Rory Lewis is an acclaimed portrait photographer who has worked with a wide range of subjects, from British army generals to famous actors such as Sir Patrick Stewart, William Shatner and Sir Ian McKellan.
After embarking on a mammoth project with the British Army in 2016, Lewis entered a photograph from the resulting series, ‘Soldiery’, into Portrait of Britain. The selected portrait of Captain Anani-Isaacs was chosen as a symbol of the modernity and diversity of the new British army. Lewis has since taken the project to new heights, and is now working with Italian army regiments to produce similarly styled photographs that draw inspiration from Napoleonic era artists.
While Lewis is still inspired by art rather than photography, his new series ‘Portraitist’ is a sharp turn from the static portraiture of ‘Soldiery’; it dramatically depicts celebrities in the style of Caravaggio. He is hoping to extend ‘Portraitist’ by using groups of actors to create scenes reminiscent of Renaissance art. Lewis believes that the key to good portraiture is being bold and taking risks with your subjects, by pushing them to release emotion.
Could you tell me about your Soldiery series, and how you came to select the photograph for Portrait of Britain?
Two years ago, The Guardian commissioned me to photograph a British army general. I felt quite excited to be photographing one of the leaders of the British Army, so I emailed several more and one of my letters fell on the desk of General Sir James Everard, who was commander of the field army. I sent him the portrait I had taken with The Guardian, and he invited me to photograph a few regiments, with the intention of capturing the diversity and tradition of the modern British army. From then on the project just grew and grew. In the end, I photographed more than 24 different regiments, battalions and corps over a two year period, which was 278 British soldiers in total.
When it came to selecting an image for Portrait of Britain, I was looking for portraits that best explained what Soldiery was all about. I wanted to show the new army of the 21st Century, and I thought Captain Anani-Isaacs stood out as the soldier who best represented that.
How have you benefited from having an image selected for Portrait of Britain 2017?
I got a great deal of recognition from Portrait of Britain. My photograph was featured quite predominantly in the press, which I was very pleased about. At the time, I was shooting my Soldiery project, so it was quite gratifying to have an image from the series publicly presented. It garnered more interest in that project and in the work that I was doing. The recognition also got me attention from several galleries. I have just had a meeting with Wex Photographic, who are going to be exhibiting a body of my new work solely because they saw my photograph in Portrait of Britain and then attended the exhibition of my work at the National Army Museum.
You get hungry because you’re suddenly being featured nationwide. Last year, Portrait of Britain went viral in the UK. Being a part of it makes you want to do more and stand out more. I entered PoB the year before in 2016 and I didn’t get through, so being featured in 2017 was a wonderful experience.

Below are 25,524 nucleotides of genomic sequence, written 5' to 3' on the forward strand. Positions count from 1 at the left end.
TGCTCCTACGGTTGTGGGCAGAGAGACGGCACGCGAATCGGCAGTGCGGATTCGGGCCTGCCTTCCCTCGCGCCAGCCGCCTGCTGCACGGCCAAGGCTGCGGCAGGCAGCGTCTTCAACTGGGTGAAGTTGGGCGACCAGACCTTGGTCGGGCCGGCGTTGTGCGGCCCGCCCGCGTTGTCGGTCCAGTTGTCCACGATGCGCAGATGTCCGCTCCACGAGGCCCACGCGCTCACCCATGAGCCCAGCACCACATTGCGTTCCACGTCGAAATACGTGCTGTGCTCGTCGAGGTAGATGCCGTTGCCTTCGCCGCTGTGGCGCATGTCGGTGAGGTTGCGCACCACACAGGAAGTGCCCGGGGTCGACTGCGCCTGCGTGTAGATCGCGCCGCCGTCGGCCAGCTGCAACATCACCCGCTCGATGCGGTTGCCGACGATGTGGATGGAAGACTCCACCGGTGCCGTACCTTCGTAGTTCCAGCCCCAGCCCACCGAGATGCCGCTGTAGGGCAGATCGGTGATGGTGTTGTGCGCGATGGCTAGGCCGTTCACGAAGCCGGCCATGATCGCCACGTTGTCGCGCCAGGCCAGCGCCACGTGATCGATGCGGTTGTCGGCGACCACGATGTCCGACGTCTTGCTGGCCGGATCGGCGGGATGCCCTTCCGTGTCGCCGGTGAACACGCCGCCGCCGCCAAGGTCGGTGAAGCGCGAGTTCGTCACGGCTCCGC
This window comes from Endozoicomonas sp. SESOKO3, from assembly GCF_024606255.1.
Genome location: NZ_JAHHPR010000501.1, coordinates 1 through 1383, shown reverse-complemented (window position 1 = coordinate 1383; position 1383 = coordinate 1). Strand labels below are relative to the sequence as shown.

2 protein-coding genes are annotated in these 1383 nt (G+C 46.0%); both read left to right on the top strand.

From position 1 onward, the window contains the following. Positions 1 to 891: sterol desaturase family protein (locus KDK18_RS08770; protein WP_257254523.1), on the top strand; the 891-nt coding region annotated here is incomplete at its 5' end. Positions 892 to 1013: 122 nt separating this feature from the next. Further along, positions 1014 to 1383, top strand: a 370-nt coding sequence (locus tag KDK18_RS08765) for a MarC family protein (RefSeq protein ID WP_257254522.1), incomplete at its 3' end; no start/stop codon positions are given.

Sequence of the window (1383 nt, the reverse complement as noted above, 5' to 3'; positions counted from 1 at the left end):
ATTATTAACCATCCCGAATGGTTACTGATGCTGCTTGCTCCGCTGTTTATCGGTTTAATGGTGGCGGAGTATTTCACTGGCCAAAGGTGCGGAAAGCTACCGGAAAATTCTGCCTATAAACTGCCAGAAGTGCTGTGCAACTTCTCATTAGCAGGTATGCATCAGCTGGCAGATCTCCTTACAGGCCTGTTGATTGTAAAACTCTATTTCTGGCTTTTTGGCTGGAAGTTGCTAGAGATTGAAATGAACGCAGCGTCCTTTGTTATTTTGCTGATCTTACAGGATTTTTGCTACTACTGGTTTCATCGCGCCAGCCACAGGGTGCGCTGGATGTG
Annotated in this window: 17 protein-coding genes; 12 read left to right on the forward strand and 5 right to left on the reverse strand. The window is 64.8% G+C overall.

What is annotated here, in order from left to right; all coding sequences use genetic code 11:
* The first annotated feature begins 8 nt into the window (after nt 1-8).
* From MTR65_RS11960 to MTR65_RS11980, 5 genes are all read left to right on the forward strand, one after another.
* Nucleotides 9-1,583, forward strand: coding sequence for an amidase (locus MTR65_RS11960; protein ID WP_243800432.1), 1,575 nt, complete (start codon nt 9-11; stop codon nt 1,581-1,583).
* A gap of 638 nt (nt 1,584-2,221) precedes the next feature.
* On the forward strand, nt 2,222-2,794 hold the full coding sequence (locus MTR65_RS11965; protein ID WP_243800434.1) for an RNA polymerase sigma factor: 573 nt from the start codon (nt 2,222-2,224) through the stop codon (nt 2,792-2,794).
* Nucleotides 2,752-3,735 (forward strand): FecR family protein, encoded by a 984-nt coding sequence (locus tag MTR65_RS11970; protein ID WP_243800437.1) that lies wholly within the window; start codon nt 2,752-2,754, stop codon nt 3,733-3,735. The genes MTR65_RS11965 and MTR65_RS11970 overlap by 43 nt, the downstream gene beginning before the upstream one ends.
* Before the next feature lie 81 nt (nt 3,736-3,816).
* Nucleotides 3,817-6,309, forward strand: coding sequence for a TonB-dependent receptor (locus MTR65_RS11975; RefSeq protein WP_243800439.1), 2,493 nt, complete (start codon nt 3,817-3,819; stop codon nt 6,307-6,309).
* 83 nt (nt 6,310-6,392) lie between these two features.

What do you think makes for a compelling portrait?
So much of the portraiture commissioned in the press and print industry is reluctant to take risks. I try to challenge that safety and introduce moments of spontaneity and awkwardness. When I am commissioned by a company, I always make sure that I have one moment at the end, which I like to call my dessert, where I’ve finished my brief and I have that person to myself. You shouldn’t waste your moments. In a lot of my sittings I only have five or ten minutes so I have to break the ice with my subject very quickly. I like to keep them in continuous movement and direction in order to capture the movement of their thoughts.
When I was shooting Sir Patrick Stewart, I realised that we are too used to seeing him play the hero, so I asked him to play the villain. We captured a series of portraits that made him into a Richard III or Machiavellian character. When I’m working with an actor, I like them to act. I’m always waiting for that moment of spontaneity in expression. I ask them to move and express themselves, and I try to work them into a frenzy. I don’t think photographers do that enough.
Have you always been confident to interact with with your subjects so boldly?
At first, it was quite a difficult prospect. When I did my first celebrity portrait years ago, I forgot how to breathe; you get nervous at the idea of meeting someone famous, but when you have a brief in front of you the pressure to do something takes over, and the stage fright goes a bit. You go into auto mode, I think, in terms of directing people and getting them to move. And then you realise that they are just ordinary people like everybody else.
Do you have any advice for future Portrait of Britain entrants, and more generally, people looking to get into portrait photography?
Entrants should think about their community and the area around them, and try to encompass what it means to be British in the 21st Century. A portraitist is nothing without a compelling subject. Look out for stories and interesting people, start a project and perhaps something wonderful will happen when you look through your lens.